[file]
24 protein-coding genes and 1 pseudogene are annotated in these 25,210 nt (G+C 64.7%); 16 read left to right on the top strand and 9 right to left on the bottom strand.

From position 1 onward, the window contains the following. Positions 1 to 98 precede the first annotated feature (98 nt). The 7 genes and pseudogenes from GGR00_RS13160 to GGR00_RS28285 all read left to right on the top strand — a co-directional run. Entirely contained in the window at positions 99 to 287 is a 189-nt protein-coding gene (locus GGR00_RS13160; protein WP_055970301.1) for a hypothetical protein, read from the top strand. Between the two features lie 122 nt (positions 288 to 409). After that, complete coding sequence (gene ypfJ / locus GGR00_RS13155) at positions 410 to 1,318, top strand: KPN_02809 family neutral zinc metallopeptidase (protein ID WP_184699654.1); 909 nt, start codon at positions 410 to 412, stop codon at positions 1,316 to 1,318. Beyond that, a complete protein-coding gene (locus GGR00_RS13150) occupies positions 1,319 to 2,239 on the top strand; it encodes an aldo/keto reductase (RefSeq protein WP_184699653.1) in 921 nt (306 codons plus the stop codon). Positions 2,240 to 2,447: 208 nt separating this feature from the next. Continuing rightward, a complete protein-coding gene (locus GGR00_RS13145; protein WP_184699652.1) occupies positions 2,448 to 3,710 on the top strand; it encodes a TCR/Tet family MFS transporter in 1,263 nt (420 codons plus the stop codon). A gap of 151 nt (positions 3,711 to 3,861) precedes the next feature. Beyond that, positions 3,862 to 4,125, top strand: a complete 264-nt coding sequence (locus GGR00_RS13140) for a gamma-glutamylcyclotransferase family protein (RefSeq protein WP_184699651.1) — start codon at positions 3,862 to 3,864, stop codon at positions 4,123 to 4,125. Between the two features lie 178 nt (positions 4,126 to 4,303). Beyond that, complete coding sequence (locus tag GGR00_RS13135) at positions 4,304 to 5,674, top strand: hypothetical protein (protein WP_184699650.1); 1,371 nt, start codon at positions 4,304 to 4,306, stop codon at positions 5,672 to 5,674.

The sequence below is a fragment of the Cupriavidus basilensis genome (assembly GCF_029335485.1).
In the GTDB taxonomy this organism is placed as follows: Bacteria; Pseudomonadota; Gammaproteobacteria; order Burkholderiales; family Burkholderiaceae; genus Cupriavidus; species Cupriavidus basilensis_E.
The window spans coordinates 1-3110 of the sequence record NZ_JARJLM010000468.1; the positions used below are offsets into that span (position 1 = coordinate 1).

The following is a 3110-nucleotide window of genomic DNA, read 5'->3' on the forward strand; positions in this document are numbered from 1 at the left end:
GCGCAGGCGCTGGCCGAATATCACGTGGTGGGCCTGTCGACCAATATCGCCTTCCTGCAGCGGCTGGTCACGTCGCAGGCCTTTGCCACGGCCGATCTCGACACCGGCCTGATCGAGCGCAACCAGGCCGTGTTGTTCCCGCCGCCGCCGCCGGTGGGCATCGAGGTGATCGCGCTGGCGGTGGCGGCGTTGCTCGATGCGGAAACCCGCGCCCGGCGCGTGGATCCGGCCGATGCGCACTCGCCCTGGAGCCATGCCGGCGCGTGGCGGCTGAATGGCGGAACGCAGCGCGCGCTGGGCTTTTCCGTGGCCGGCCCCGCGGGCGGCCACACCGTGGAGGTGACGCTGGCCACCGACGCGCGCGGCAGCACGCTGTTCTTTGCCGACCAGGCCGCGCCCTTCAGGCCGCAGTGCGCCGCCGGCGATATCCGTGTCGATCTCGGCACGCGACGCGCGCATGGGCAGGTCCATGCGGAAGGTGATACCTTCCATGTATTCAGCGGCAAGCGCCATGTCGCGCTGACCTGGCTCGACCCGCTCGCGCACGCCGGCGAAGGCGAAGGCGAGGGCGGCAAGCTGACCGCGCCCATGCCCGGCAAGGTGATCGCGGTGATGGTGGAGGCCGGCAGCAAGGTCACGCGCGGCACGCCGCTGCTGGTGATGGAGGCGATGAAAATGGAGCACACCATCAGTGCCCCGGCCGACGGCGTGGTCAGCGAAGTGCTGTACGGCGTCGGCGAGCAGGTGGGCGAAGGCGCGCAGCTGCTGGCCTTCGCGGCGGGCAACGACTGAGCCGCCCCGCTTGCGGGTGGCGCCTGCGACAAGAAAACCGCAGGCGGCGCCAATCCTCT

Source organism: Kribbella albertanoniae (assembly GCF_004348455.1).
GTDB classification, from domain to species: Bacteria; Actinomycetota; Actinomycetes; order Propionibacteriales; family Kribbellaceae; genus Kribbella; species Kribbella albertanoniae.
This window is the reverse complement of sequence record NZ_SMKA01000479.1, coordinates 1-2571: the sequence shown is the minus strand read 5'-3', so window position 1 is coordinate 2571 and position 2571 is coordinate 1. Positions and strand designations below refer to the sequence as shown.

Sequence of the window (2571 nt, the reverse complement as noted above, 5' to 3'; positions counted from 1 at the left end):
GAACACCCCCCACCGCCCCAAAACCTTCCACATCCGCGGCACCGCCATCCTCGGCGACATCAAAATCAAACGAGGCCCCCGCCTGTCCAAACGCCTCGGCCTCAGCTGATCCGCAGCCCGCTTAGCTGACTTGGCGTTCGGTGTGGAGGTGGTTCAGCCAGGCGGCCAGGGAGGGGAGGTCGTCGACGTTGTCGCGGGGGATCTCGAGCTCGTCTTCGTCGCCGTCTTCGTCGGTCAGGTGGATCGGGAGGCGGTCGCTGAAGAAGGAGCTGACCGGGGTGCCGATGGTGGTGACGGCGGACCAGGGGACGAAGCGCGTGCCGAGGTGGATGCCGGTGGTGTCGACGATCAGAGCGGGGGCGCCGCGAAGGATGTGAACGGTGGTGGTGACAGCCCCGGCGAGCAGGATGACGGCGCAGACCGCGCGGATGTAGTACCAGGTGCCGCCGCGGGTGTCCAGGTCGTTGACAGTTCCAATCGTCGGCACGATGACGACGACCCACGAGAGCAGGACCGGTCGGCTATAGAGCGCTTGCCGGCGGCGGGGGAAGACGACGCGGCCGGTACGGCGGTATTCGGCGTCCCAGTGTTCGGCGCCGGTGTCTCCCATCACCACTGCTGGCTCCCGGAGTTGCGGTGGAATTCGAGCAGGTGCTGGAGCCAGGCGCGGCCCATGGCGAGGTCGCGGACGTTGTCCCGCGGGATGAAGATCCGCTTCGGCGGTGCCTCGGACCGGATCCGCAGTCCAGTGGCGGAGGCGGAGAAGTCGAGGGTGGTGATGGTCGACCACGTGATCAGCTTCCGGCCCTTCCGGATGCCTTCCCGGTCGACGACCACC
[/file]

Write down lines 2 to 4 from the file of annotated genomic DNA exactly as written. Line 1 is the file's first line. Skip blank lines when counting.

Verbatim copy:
From position 1 onward, the window contains the following. Positions 1 to 98 precede the first annotated feature (98 nt). The 7 genes and pseudogenes from GGR00_RS13160 to GGR00_RS28285 all read left to right on the top strand — a co-directional run. Entirely contained in the window at positions 99 to 287 is a 189-nt protein-coding gene (locus GGR00_RS13160; protein WP_055970301.1) for a hypothetical protein, read from the top strand. Between the two features lie 122 nt (positions 288 to 409). After that, complete coding sequence (gene ypfJ / locus GGR00_RS13155) at positions 410 to 1,318, top strand: KPN_02809 family neutral zinc metallopeptidase (protein ID WP_184699654.1); 909 nt, start codon at positions 410 to 412, stop codon at positions 1,316 to 1,318. Beyond that, a complete protein-coding gene (locus GGR00_RS13150) occupies positions 1,319 to 2,239 on the top strand; it encodes an aldo/keto reductase (RefSeq protein WP_184699653.1) in 921 nt (306 codons plus the stop codon). Positions 2,240 to 2,447: 208 nt separating this feature from the next. Continuing rightward, a complete protein-coding gene (locus GGR00_RS13145; protein WP_184699652.1) occupies positions 2,448 to 3,710 on the top strand; it encodes a TCR/Tet family MFS transporter in 1,263 nt (420 codons plus the stop codon). A gap of 151 nt (positions 3,711 to 3,861) precedes the next feature. Beyond that, positions 3,862 to 4,125, top strand: a complete 264-nt coding sequence (locus GGR00_RS13140) for a gamma-glutamylcyclotransferase family protein (RefSeq protein WP_184699651.1) — start codon at positions 3,862 to 3,864, stop codon at positions 4,123 to 4,125. Between the two features lie 178 nt (positions 4,126 to 4,303). Beyond that, complete coding sequence (locus tag GGR00_RS13135) at positions 4,304 to 5,674, top strand: hypothetical protein (protein WP_184699650.1); 1,371 nt, start codon at positions 4,304 to 4,306, stop codon at positions 5,672 to 5,674.

The sequence below is a fragment of the Cupriavidus basilensis genome (assembly GCF_029335485.1).
In the GTDB taxonomy this organism is placed as follows: Bacteria; Pseudomonadota; Gammaproteobacteria; order Burkholderiales; family Burkholderiaceae; genus Cupriavidus; species Cupriavidus basilensis_E.